If you’re pissed about the gun con­trol debate (or lack thereof), sick of politi­cians who pray for the vic­tims but don’t do any­thing to pre­vent it from hap­pen­ing again, dis­gusted by the polar­iza­tion of pub­lic dis­course in our country…

Stop post­ing about it on Facebook. You’re mak­ing it worse. We’re mak­ing it worse.

Because here’s the thing (and you know this): You’re typ­ing into an echo cham­ber. No one who mat­ters can hear you. Your heart­felt rant, your clever-yet-sad state­ments about politi­cians’ inabil­ity to act, or your tear­ful pleas about the tragedy of AR-15s… the only peo­ple read­ing them are peo­ple who already agree with you.

And it’s prob­a­bly worse than that. The more we all post this kind of stuff, the bet­ter Facebook’s algo­rithm gets at mak­ing sure we don’t inter­act with any­one who dis­agrees. Every time we do this, we widen the chasm between red and blue, and we help foment the very things that are destroy­ing America.

And while it’s easy to blame Facebook, let’s be hon­est with our­selves. We’re the ones killing our democ­racy. Because we eat this stuff up. We love hav­ing our own feel­ings val­i­dated, our opin­ions affirmed, our world­views con­firmed to be correct.

But if you want this mad­ness to stop, if you want to actu­ally do some­thing about the evil mad­man in the White House, if you care about gun leg­is­la­tion and women’s right to choose about their own bod­ies and an econ­omy that doesn’t just serve the rich and people’s right to marry whomever they love… don’t post about it on Facebook. When we do, we’re not just wast­ing our breath. We’re mak­ing it all worse by dig­ging our­selves deeper into our trenches. We’re giv­ing Trump and the Russians and Fox News and InfoWars fer­tile ground to sow mis­trust and dis­unity and polarization.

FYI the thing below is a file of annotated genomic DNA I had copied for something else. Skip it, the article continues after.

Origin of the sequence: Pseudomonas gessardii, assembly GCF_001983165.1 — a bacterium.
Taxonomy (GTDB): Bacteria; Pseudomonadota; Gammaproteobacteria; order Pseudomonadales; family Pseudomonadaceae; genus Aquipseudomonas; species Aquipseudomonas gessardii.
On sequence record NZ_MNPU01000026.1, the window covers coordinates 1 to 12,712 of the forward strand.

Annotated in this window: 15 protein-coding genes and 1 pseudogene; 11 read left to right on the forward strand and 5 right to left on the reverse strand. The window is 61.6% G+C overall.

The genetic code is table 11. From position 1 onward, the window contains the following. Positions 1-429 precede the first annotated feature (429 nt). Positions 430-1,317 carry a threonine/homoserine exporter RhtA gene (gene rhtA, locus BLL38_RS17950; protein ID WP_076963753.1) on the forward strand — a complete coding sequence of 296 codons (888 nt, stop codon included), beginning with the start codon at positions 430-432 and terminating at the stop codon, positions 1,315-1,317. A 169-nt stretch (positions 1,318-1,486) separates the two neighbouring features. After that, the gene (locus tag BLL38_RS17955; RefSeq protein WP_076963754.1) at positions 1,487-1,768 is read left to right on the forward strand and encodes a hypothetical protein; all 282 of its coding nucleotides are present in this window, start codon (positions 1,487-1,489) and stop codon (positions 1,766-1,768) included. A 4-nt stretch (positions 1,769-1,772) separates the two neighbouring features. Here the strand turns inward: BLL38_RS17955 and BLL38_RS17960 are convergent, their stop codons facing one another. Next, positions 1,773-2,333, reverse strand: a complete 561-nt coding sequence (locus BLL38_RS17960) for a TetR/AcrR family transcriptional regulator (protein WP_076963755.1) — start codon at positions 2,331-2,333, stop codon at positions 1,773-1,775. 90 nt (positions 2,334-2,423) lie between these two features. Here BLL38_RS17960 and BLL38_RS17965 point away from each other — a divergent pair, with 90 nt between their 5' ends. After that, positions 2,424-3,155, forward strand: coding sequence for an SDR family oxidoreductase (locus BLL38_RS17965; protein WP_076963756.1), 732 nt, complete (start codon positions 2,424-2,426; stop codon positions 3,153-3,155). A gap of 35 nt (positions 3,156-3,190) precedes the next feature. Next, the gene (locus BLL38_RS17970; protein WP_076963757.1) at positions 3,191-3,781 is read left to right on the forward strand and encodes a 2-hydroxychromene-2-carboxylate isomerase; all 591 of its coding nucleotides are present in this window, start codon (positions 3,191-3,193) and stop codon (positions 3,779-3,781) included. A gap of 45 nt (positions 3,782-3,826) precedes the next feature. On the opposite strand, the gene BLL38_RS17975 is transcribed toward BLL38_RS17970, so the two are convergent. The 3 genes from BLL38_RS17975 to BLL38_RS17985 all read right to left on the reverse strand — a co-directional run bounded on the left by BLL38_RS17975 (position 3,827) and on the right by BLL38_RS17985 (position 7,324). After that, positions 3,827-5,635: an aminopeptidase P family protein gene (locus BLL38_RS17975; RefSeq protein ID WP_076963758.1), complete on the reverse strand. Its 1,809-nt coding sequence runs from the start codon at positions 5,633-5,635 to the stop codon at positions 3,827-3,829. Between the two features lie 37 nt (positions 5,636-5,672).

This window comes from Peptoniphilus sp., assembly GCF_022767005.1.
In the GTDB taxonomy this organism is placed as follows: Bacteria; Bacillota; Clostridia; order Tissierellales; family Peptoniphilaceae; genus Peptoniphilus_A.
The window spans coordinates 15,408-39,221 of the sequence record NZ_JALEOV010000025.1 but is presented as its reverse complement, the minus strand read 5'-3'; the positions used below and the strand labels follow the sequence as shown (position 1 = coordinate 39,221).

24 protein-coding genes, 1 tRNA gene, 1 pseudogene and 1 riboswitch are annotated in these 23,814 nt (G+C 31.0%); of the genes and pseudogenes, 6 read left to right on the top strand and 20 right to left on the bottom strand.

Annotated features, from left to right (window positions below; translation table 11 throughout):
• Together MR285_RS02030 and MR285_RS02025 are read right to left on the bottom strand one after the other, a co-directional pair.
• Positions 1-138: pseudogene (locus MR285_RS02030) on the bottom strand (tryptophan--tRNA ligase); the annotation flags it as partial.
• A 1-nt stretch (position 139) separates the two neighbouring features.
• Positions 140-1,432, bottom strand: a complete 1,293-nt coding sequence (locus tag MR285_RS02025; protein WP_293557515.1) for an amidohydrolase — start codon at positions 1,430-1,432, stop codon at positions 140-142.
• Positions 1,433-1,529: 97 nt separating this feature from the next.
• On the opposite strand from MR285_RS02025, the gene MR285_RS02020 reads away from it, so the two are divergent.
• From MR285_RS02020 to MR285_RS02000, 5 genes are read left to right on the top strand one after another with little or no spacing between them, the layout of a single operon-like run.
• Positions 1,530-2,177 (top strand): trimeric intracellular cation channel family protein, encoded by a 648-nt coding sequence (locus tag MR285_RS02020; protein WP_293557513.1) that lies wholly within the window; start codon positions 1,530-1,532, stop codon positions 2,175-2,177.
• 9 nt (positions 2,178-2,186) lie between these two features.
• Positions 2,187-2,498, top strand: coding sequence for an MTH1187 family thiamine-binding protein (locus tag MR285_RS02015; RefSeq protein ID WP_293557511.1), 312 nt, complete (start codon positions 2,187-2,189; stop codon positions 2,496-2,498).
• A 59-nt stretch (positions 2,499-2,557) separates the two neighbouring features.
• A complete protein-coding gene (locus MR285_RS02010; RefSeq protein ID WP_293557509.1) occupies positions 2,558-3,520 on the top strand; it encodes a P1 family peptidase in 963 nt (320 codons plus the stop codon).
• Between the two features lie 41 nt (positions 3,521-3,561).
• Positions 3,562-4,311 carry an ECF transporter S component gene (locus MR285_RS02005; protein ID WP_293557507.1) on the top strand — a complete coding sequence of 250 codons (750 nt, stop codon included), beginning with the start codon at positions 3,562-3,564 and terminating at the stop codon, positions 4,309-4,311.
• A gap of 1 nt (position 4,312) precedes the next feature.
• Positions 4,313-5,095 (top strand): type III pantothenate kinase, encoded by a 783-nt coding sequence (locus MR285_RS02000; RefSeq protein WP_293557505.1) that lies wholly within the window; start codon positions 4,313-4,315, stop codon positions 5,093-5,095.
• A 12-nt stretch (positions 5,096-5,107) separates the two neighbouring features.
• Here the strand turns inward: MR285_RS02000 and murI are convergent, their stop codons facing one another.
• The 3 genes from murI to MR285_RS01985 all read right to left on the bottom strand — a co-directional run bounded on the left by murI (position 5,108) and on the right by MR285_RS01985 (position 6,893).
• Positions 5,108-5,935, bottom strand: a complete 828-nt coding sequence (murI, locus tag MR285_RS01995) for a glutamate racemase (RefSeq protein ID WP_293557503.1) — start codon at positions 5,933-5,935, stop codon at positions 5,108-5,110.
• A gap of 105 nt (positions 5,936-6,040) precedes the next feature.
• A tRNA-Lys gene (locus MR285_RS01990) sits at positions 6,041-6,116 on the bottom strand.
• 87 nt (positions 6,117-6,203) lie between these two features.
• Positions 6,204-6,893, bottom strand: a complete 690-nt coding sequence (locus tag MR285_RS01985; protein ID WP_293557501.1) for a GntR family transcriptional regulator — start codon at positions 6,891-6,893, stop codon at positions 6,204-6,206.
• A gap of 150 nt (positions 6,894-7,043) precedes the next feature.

Instead, go out and talk to some­one who does­n’t share your views. Write checks to can­di­dates in con­tested dis­tricts, or vol­un­teer your time to make phone calls for them. Go to a gun store and learn some­thing about these things you want to ban but that so much of this coun­try can’t stop buy­ing. Run for office. Just what­ever you do… stop fuel­ing the echo chamber.

(As for me, from now on Facebook is for snarky com­ments about sports, adorable pic­tures of my kids, and giv­ing tech advice to friends. No more pol­i­tics. Because I can’t trust Facebook’s algo­rithms not to screw up our coun­try even more and I refuse to be a part of it.)

mendoza makes espn’s baseball broadcast watchable.
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  • July 29, 2017

Doug Glanville on Jessica Mendoza in today’s NYTimes:

I root for Mendoza’s suc­cess because her jour­ney inspires me, and many oth­ers, to think opti­misti­cally about what we can over­come despite the stereo­types attrib­uted to our demo­graphic boxes.

As a viewer, I value some­one smart, insight­ful, and ana­lyt­i­cal above some dude who played for awhile. Obviously, they’re not mutu­ally exclu­sive, and in the purest form of the two- or three-per­son broad­cast team, there’s enough of both insight/analysis and expe­ri­ence that they com­ple­ment each other. But too often that bal­ance is off, and too few base­ball talk­ing heads are smart enough to inform any­one but the most casual fan.